Tag Archives: witchcraft

Thyme

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(Thymus vulgaris)

Zodiac sign: Taurus, Libra, Capricorn
Planet: Mercury, Venus
Element: Water
Deities: Freya (Norse goddess of beauty, love, and destiny), Aphrodite (Greek goddess of love)

In contrast to the long, broad pale green leaves of garden sage, thyme leaves are very small, oval-shaped and dark green, with tiny pink flowers that bloom in spring and summer. This hardy perennial is popular in kitchen herb gardens, but can also be found in dried form in the spice aisle of any grocery store. Thyme also grows in the wild, though wild thyme is not thought to be as potent as the cultivated variety. Once you’ve worked with thyme, whether through cooking or through magic, its pungent scent is unmistakable. Originating in the Mediterranean and spread throughout Europe by the Romans, thyme was used in Sumeria as early as 3000 BC for its antiseptic properties. It was likely used by the Greeks as a smudging herb—the word “thyme” comes from the Greek for “fumigate.” Like rosemary, thyme was used as an embalming herb in ancient Egypt and placed into the coffins of the recently deceased in Europe. Roman soldiers placed thyme in their bathwater to increase their strength and bravery—an association that continued into the Middle Ages, when knights wore sprigs of thyme embroidered into their scarves. Likewise, Scottish Highlanders drank thyme tea to keep nightmares at bay. Medicinally, thyme has been most widely used in cough remedies, but it can also help with skin inflammation, digestive problems, and rheumatism. Thyme’s magical properties make it ideal for workings focused on healing, purification, love, and psychic knowledge. Wearing a sprig of thyme is still a way of drawing courage during difficult experiences, as is adding an infusion of thyme to the bath. Those who struggle with nightmares can try adding thyme to a dream pillow for more restful sleep. Hang a sprig of dried thyme in the home to purify the energies and attract good health to all who live there. When you’re working on a project or other goal that feels impossible, use thyme in a spell for staying upbeat and positive as you see it through to the end. To attract faeries to your garden, plant thyme around the edges. Smudging with thyme can dispel feelings of melancholy, hopelessness, and other negative vibrations, particularly when you’re just coming out of a long illness or experiencing some other prolonged struggle. Thyme is also known as common thyme and farigoule. The woody stems can be used to flavor barbecue smoke, and the flowers are edible as well.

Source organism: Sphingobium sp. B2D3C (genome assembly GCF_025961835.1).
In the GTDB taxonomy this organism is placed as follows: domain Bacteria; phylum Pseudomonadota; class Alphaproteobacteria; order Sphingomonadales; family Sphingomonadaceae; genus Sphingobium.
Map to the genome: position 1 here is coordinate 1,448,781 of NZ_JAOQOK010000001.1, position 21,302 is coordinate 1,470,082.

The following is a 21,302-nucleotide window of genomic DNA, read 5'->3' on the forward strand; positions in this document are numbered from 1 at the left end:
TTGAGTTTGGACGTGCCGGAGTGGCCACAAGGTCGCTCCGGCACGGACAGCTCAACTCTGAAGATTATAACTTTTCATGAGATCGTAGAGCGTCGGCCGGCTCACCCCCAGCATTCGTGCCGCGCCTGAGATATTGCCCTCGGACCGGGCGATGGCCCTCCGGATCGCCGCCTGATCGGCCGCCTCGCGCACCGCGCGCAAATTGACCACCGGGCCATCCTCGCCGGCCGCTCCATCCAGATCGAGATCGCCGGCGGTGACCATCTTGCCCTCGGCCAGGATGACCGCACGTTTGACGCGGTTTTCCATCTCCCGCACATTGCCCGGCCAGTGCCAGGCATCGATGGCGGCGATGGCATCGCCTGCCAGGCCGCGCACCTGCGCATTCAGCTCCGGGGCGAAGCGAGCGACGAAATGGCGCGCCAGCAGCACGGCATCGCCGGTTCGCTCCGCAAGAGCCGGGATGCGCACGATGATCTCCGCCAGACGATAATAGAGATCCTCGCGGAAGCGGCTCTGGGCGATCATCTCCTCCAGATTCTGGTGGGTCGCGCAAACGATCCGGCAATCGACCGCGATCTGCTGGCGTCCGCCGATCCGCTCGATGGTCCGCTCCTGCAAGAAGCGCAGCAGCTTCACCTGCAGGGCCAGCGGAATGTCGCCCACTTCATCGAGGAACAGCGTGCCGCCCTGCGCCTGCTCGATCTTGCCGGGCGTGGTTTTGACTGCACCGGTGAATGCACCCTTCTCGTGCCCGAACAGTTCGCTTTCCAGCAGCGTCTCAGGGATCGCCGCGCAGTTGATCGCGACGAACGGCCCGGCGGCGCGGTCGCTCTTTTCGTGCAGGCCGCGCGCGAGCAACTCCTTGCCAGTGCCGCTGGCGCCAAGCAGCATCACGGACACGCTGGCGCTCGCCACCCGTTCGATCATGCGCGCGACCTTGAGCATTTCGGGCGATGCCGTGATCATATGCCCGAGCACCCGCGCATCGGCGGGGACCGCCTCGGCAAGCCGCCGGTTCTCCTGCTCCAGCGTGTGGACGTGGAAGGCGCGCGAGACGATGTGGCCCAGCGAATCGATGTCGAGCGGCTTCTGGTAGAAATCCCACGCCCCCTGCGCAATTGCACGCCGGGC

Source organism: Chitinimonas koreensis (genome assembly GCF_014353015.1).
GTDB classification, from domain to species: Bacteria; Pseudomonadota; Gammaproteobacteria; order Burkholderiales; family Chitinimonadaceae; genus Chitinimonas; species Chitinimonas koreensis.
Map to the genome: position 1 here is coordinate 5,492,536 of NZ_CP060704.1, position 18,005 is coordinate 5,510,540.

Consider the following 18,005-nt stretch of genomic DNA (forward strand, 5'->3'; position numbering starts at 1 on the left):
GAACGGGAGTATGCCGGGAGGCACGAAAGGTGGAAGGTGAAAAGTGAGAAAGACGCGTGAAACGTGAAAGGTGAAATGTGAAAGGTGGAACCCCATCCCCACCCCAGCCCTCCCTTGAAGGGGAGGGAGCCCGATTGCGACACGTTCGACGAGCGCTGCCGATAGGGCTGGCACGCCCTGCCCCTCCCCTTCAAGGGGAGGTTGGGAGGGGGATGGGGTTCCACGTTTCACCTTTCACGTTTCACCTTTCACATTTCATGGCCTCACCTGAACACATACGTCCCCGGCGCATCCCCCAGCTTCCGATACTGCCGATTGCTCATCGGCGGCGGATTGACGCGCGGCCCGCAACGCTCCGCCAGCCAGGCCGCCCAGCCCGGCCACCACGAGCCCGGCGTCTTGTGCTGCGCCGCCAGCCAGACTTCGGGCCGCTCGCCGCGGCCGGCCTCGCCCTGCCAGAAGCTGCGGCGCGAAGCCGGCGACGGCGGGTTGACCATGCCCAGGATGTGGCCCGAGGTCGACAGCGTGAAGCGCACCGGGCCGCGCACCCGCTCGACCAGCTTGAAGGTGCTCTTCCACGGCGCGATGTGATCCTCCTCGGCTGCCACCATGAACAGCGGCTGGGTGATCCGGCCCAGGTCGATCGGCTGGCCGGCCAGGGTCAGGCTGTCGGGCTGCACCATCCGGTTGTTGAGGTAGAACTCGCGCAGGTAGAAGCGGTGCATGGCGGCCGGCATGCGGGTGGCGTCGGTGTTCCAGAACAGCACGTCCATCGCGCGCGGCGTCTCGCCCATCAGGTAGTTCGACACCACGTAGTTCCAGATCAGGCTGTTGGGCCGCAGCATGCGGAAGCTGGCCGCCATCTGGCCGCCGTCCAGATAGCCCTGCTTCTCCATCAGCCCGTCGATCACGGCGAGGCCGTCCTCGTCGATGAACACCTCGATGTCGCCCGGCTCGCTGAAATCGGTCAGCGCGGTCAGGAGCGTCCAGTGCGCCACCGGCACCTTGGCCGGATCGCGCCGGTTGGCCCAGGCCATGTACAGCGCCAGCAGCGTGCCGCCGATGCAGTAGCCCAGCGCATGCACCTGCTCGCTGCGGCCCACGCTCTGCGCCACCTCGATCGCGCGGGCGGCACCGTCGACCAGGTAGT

Elecampane

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(Inula Helenium)

Zodiac sign: Gemini, Virgo
Planet: Mercury
Element: Air
Deities: Helen of Troy (technically a “heroine” rather than a “goddess,” but she is believed to have originated as a deity in very ancient times)